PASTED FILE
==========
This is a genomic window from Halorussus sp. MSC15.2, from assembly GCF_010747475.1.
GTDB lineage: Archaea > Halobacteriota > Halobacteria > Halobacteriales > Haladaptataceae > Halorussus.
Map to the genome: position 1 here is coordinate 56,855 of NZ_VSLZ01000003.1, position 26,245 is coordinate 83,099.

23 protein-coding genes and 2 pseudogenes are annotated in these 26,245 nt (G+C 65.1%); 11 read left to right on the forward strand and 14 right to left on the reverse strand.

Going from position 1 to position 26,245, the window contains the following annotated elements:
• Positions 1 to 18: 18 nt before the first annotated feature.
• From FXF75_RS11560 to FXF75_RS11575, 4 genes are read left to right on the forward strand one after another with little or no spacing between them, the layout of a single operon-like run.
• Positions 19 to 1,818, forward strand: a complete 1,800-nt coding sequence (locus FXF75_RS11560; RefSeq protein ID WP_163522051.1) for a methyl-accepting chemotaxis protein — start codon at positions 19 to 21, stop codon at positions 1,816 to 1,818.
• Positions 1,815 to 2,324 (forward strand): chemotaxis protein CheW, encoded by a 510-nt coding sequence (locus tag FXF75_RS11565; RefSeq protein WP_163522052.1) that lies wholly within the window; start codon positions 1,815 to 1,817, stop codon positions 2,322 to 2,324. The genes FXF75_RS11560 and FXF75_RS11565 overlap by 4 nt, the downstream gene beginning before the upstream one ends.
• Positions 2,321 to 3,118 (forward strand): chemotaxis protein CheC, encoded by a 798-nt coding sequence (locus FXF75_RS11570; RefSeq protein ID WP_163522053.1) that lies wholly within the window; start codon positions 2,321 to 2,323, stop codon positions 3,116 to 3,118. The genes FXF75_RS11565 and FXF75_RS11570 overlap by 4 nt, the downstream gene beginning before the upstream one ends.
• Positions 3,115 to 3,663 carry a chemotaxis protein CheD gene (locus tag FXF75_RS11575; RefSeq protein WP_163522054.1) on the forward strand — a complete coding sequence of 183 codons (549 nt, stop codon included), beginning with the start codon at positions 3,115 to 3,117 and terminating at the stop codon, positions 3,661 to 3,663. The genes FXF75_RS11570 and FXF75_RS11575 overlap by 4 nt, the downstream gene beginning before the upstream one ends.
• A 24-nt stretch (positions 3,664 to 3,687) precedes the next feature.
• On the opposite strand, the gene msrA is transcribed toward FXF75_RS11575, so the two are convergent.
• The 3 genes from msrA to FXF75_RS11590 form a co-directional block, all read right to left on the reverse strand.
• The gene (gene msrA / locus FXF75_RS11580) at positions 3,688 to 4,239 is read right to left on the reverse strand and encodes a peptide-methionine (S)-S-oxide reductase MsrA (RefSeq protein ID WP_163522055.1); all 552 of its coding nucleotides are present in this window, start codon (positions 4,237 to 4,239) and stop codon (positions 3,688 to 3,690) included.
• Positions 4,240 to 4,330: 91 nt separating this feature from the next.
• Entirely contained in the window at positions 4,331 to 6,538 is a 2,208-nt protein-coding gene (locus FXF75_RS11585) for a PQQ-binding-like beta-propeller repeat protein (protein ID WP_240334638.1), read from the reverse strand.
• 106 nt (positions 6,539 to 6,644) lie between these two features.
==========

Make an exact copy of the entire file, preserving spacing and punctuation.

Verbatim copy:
This is a genomic window from Halorussus sp. MSC15.2, from assembly GCF_010747475.1.
GTDB lineage: Archaea > Halobacteriota > Halobacteria > Halobacteriales > Haladaptataceae > Halorussus.
Map to the genome: position 1 here is coordinate 56,855 of NZ_VSLZ01000003.1, position 26,245 is coordinate 83,099.

23 protein-coding genes and 2 pseudogenes are annotated in these 26,245 nt (G+C 65.1%); 11 read left to right on the forward strand and 14 right to left on the reverse strand.

Going from position 1 to position 26,245, the window contains the following annotated elements:
• Positions 1 to 18: 18 nt before the first annotated feature.
• From FXF75_RS11560 to FXF75_RS11575, 4 genes are read left to right on the forward strand one after another with little or no spacing between them, the layout of a single operon-like run.
• Positions 19 to 1,818, forward strand: a complete 1,800-nt coding sequence (locus FXF75_RS11560; RefSeq protein ID WP_163522051.1) for a methyl-accepting chemotaxis protein — start codon at positions 19 to 21, stop codon at positions 1,816 to 1,818.
• Positions 1,815 to 2,324 (forward strand): chemotaxis protein CheW, encoded by a 510-nt coding sequence (locus tag FXF75_RS11565; RefSeq protein WP_163522052.1) that lies wholly within the window; start codon positions 1,815 to 1,817, stop codon positions 2,322 to 2,324. The genes FXF75_RS11560 and FXF75_RS11565 overlap by 4 nt, the downstream gene beginning before the upstream one ends.
• Positions 2,321 to 3,118 (forward strand): chemotaxis protein CheC, encoded by a 798-nt coding sequence (locus FXF75_RS11570; RefSeq protein ID WP_163522053.1) that lies wholly within the window; start codon positions 2,321 to 2,323, stop codon positions 3,116 to 3,118. The genes FXF75_RS11565 and FXF75_RS11570 overlap by 4 nt, the downstream gene beginning before the upstream one ends.
• Positions 3,115 to 3,663 carry a chemotaxis protein CheD gene (locus tag FXF75_RS11575; RefSeq protein WP_163522054.1) on the forward strand — a complete coding sequence of 183 codons (549 nt, stop codon included), beginning with the start codon at positions 3,115 to 3,117 and terminating at the stop codon, positions 3,661 to 3,663. The genes FXF75_RS11570 and FXF75_RS11575 overlap by 4 nt, the downstream gene beginning before the upstream one ends.
• A 24-nt stretch (positions 3,664 to 3,687) precedes the next feature.
• On the opposite strand, the gene msrA is transcribed toward FXF75_RS11575, so the two are convergent.
• The 3 genes from msrA to FXF75_RS11590 form a co-directional block, all read right to left on the reverse strand.
• The gene (gene msrA / locus FXF75_RS11580) at positions 3,688 to 4,239 is read right to left on the reverse strand and encodes a peptide-methionine (S)-S-oxide reductase MsrA (RefSeq protein ID WP_163522055.1); all 552 of its coding nucleotides are present in this window, start codon (positions 4,237 to 4,239) and stop codon (positions 3,688 to 3,690) included.
• Positions 4,240 to 4,330: 91 nt separating this feature from the next.
• Entirely contained in the window at positions 4,331 to 6,538 is a 2,208-nt protein-coding gene (locus FXF75_RS11585) for a PQQ-binding-like beta-propeller repeat protein (protein ID WP_240334638.1), read from the reverse strand.
• 106 nt (positions 6,539 to 6,644) lie between these two features.